21 years ago, a battle took place on the territory of the Shatoy region of Chechnya, which became part of the newest history Russia is both tragic and heroic. We are talking about a clash that occurred on February 29 - March 1, 2000 between the soldiers of the 6th company of the 2nd battalion of the 104th Guards Infantry Regiment (parachute regiment) of the 76th Pskov Guards Airborne Division and more than two thousand militants terrorist conglomerate of the North Caucasus. The clash is known in military historiography as the battle at Hill 776.
Impressive forces of terrorists in the Ulus-Kert region appeared after the Khattab militants broke through the encirclement, into which they found themselves as a result of the retreat from Grozny and its suburbs to the Shatoi region. Russian troops made attempts to tightly close the ring in the southern part of Chechnya to completely destroy the enemy group that had retreated there, however, using thorough knowledge of the terrain, the militants were able to break through the shrinking ring.
The federal forces received precise information about the terrorist group that had broken through and the direction of its movement on the afternoon of February 29, when the reconnaissance patrol clashed with a small vanguard of militants and entered the battle. The terrorists realized that they had problems with further advancement. However, upon learning that they were opposed by "only a company" in front, they decided that there would be no special problems. But then they obviously did not realize which company was in their way ...
As a result, the direction of the attack from the terrorists was designated as follows - from Ulus-Kert and Mount Istykart (Istykort) to height 776 with the aim of further going along the Abazulgol river to the village of Selmentauzen, Vedeno region.
The main attack by terrorists, including Arab mercenaries, began at about 17:00 from two directions - west and northwest.
The diagram shows the location of the terrorists, as well as the Russian companies of the parachute regiment, several of which ended up on the flanks and in fact could not really help the comrades from the 6th company:
By about 22:50, the militants carried out a mortar attack, after which, on the personal order of Khattab, a militant unit, which at that time was considered the most efficient, was thrown into the assault on the company stronghold. This is the so-called combined squad "Dzhimar". Up to 400 militants used a method of attack that is usually described as "rolling waves": one group of militants followed another. Thus, the terrorists tried to deprive the Pskov paratroopers of any opportunity to rest, take a breath. At the same time, the same vaunted “Dzhimar” eventually lost about half of its composition, and with the attack “rolling waves” problems began to arise.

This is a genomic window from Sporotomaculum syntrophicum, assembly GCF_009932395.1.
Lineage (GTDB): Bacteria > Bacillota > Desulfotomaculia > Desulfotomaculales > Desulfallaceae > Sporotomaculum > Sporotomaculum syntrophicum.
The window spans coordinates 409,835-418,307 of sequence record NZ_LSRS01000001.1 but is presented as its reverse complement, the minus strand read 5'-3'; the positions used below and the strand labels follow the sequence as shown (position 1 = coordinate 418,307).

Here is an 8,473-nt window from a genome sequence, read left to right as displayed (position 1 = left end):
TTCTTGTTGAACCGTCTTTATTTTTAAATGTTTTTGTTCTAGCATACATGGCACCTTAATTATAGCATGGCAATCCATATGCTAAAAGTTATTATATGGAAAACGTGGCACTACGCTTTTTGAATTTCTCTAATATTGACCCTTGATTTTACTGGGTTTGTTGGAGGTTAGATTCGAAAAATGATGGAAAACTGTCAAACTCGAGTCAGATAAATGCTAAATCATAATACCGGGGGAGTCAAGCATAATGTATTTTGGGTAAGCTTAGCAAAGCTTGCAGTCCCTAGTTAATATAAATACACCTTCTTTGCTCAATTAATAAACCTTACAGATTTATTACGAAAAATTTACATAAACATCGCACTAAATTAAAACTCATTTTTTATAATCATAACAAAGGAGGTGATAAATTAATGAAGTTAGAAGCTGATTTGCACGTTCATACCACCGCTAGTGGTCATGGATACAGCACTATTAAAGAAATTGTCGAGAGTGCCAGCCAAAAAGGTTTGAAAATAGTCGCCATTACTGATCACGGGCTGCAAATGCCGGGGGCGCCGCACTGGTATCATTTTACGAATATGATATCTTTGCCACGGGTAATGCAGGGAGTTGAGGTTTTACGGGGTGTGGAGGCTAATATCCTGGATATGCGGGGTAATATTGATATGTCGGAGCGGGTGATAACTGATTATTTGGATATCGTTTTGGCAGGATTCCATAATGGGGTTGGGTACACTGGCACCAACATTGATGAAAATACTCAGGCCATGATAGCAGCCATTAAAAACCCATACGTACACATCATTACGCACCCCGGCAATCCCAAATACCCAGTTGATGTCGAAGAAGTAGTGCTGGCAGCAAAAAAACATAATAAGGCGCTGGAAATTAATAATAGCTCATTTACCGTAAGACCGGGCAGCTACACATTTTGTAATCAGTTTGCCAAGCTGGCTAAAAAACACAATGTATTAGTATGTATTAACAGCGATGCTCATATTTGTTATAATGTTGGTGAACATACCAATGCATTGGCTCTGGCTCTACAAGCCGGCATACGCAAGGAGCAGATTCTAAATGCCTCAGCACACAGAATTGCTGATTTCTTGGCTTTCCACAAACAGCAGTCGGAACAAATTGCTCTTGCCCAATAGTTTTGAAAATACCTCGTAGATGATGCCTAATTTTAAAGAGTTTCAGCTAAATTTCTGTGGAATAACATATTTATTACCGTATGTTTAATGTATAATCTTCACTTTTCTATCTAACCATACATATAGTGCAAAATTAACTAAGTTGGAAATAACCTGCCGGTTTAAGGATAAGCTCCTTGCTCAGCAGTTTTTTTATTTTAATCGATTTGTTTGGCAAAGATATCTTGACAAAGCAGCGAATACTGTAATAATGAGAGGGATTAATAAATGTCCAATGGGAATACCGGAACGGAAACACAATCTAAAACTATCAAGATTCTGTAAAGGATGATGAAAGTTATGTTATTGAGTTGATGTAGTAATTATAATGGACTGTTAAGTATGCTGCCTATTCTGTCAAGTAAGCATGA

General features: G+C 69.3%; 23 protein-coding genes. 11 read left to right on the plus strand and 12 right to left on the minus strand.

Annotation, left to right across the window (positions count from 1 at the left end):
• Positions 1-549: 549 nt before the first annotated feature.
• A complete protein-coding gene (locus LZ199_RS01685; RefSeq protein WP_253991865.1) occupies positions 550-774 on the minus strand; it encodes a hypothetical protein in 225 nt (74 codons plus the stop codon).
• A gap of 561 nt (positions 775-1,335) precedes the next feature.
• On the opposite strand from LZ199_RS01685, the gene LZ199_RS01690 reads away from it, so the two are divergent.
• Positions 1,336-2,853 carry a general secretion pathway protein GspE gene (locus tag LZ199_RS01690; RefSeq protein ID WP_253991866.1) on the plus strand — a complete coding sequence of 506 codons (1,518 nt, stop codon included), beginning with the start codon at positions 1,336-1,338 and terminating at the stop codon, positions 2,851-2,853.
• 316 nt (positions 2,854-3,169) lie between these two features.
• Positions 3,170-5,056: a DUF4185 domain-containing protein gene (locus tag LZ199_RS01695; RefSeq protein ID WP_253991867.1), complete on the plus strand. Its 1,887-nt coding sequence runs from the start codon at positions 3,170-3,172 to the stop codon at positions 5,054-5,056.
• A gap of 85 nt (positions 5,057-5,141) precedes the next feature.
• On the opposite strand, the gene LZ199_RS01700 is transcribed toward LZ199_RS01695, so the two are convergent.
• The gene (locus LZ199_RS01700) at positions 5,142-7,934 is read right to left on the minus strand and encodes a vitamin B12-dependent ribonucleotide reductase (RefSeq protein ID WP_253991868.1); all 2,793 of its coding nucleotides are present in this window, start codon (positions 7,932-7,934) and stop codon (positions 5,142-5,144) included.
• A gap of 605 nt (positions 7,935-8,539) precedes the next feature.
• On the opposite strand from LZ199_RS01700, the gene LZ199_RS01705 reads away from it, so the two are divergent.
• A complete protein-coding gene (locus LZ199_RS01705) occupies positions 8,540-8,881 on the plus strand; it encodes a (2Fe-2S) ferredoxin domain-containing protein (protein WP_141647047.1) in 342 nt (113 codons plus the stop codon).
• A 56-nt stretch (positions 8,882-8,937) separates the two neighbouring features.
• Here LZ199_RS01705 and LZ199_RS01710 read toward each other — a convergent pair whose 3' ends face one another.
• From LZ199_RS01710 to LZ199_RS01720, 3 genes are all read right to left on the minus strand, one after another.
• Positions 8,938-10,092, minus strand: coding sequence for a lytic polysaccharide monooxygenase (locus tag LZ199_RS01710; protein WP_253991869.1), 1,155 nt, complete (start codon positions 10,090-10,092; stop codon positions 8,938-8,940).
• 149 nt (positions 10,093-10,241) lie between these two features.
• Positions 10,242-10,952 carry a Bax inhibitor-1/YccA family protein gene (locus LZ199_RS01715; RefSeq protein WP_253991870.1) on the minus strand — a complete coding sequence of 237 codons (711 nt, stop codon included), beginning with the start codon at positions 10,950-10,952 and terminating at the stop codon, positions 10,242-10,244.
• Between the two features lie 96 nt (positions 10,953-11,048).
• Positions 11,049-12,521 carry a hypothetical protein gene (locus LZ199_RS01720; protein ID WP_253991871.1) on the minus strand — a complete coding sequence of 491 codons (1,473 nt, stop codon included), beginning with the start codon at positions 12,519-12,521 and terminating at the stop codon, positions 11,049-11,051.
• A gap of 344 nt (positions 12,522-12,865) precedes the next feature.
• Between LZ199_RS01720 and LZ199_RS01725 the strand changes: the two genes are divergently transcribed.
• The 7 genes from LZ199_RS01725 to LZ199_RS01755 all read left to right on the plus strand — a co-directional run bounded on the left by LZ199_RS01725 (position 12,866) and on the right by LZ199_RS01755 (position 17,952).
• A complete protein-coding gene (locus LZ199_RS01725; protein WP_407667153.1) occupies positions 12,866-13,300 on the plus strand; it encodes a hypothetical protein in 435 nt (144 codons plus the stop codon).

By one o'clock in the morning, the militants were struck several times by the artillery battalion of the 108th Infantry Regiment. They fired from the Grad MLRS on Mount Istykort. This shelling somewhat crumpled the plans of the militants and delayed the approach of their new forces to the 776th height.
However, by about three o'clock in the morning on March 1, the 6th company had already suffered significant losses (up to a third of its personnel) and was surrounded by militants, while continuing to fight and hindering the further advance of terrorists. On the morning of March 1, the enemy lost at least 300 militants. By about 5:40 am, the terrorists managed to take the height, at which a few Russian paratroopers remained at that time, fighting to the end. For example, only 11 Russian servicemen fought in the northern direction. In the southwestern direction, it came to hand-to-hand combat, up to the use of infantry (sapper) shovels. And the terrorists aimed to take the paratroopers defending the line alive. But that did not happen. Airborne troops fought to the last.
At about 6:10, Lieutenant Colonel Mark Yevtyukhin called for artillery fire. The words "I call fire on myself!" were the last on that radio broadcast. At the same time, some sources claim that these words were no longer pronounced by Mark, since "he had already died by that time." The name of Captain Viktor Romanov is called, but this is rather an unofficial point of view.
In any event, artillery fire began to fire at Hill 776. Up to two hundred more militants were killed.
In order to somehow hide more than significant losses, the surviving terrorists, who later broke through from the Argun gorge, announced that "in fact, there were no more than 700 of them near Ulus-Kert, and twenty died." These statements do not stand up to criticism, since more than fifty terrorists were killed in the first few minutes of the battle, by the heavy fire of the paratroopers occupying the dominant height.
Voennoe Obozreniye presents several pictures of the legendary battle at Hill 776.
A real relic - documents and personal belongings of the guard lieutenant colonel (battalion commander) Mark Yevtyukhin, including a compass, watch, identification:
The creators of a unique diorama dedicated to the battle near Ulus-Kert:
The diorama itself:
Photos of the fallen heroes: